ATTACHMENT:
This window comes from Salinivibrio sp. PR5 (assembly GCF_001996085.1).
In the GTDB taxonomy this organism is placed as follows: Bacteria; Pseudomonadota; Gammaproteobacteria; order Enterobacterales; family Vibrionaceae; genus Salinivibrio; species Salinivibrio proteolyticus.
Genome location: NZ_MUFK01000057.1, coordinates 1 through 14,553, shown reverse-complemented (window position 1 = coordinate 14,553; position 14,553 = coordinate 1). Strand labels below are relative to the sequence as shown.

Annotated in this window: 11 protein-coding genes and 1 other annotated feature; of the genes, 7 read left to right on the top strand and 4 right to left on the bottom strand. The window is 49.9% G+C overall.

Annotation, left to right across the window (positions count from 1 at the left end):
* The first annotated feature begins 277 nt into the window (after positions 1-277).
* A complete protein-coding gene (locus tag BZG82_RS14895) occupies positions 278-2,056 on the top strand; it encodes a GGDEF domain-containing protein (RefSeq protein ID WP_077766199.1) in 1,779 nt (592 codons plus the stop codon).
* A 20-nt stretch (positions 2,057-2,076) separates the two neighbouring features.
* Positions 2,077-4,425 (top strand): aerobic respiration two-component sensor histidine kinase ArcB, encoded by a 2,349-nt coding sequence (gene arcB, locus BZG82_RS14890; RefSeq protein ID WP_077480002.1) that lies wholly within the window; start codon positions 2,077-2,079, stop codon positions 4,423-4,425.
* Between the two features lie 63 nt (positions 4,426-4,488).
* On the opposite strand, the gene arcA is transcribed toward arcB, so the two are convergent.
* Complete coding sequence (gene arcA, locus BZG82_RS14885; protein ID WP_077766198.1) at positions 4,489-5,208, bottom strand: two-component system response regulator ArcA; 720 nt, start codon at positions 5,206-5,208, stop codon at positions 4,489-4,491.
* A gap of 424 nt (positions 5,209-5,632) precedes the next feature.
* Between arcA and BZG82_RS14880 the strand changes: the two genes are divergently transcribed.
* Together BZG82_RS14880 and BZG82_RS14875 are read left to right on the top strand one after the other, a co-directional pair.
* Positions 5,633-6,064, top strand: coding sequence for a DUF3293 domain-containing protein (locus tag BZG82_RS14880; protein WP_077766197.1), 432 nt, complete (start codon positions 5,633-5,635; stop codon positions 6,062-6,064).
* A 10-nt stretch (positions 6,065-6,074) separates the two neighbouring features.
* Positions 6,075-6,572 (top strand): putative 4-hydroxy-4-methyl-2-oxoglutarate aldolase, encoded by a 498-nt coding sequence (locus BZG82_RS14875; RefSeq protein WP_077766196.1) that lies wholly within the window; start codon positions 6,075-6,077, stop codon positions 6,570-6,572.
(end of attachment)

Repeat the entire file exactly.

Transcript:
This window comes from Salinivibrio sp. PR5 (assembly GCF_001996085.1).
In the GTDB taxonomy this organism is placed as follows: Bacteria; Pseudomonadota; Gammaproteobacteria; order Enterobacterales; family Vibrionaceae; genus Salinivibrio; species Salinivibrio proteolyticus.
Genome location: NZ_MUFK01000057.1, coordinates 1 through 14,553, shown reverse-complemented (window position 1 = coordinate 14,553; position 14,553 = coordinate 1). Strand labels below are relative to the sequence as shown.

Annotated in this window: 11 protein-coding genes and 1 other annotated feature; of the genes, 7 read left to right on the top strand and 4 right to left on the bottom strand. The window is 49.9% G+C overall.

Annotation, left to right across the window (positions count from 1 at the left end):
* The first annotated feature begins 277 nt into the window (after positions 1-277).
* A complete protein-coding gene (locus tag BZG82_RS14895) occupies positions 278-2,056 on the top strand; it encodes a GGDEF domain-containing protein (RefSeq protein ID WP_077766199.1) in 1,779 nt (592 codons plus the stop codon).
* A 20-nt stretch (positions 2,057-2,076) separates the two neighbouring features.
* Positions 2,077-4,425 (top strand): aerobic respiration two-component sensor histidine kinase ArcB, encoded by a 2,349-nt coding sequence (gene arcB, locus BZG82_RS14890; RefSeq protein ID WP_077480002.1) that lies wholly within the window; start codon positions 2,077-2,079, stop codon positions 4,423-4,425.
* Between the two features lie 63 nt (positions 4,426-4,488).
* On the opposite strand, the gene arcA is transcribed toward arcB, so the two are convergent.
* Complete coding sequence (gene arcA, locus BZG82_RS14885; protein ID WP_077766198.1) at positions 4,489-5,208, bottom strand: two-component system response regulator ArcA; 720 nt, start codon at positions 5,206-5,208, stop codon at positions 4,489-4,491.
* A gap of 424 nt (positions 5,209-5,632) precedes the next feature.
* Between arcA and BZG82_RS14880 the strand changes: the two genes are divergently transcribed.
* Together BZG82_RS14880 and BZG82_RS14875 are read left to right on the top strand one after the other, a co-directional pair.
* Positions 5,633-6,064, top strand: coding sequence for a DUF3293 domain-containing protein (locus tag BZG82_RS14880; protein WP_077766197.1), 432 nt, complete (start codon positions 5,633-5,635; stop codon positions 6,062-6,064).
* A 10-nt stretch (positions 6,065-6,074) separates the two neighbouring features.
* Positions 6,075-6,572 (top strand): putative 4-hydroxy-4-methyl-2-oxoglutarate aldolase, encoded by a 498-nt coding sequence (locus BZG82_RS14875; RefSeq protein WP_077766196.1) that lies wholly within the window; start codon positions 6,075-6,077, stop codon positions 6,570-6,572.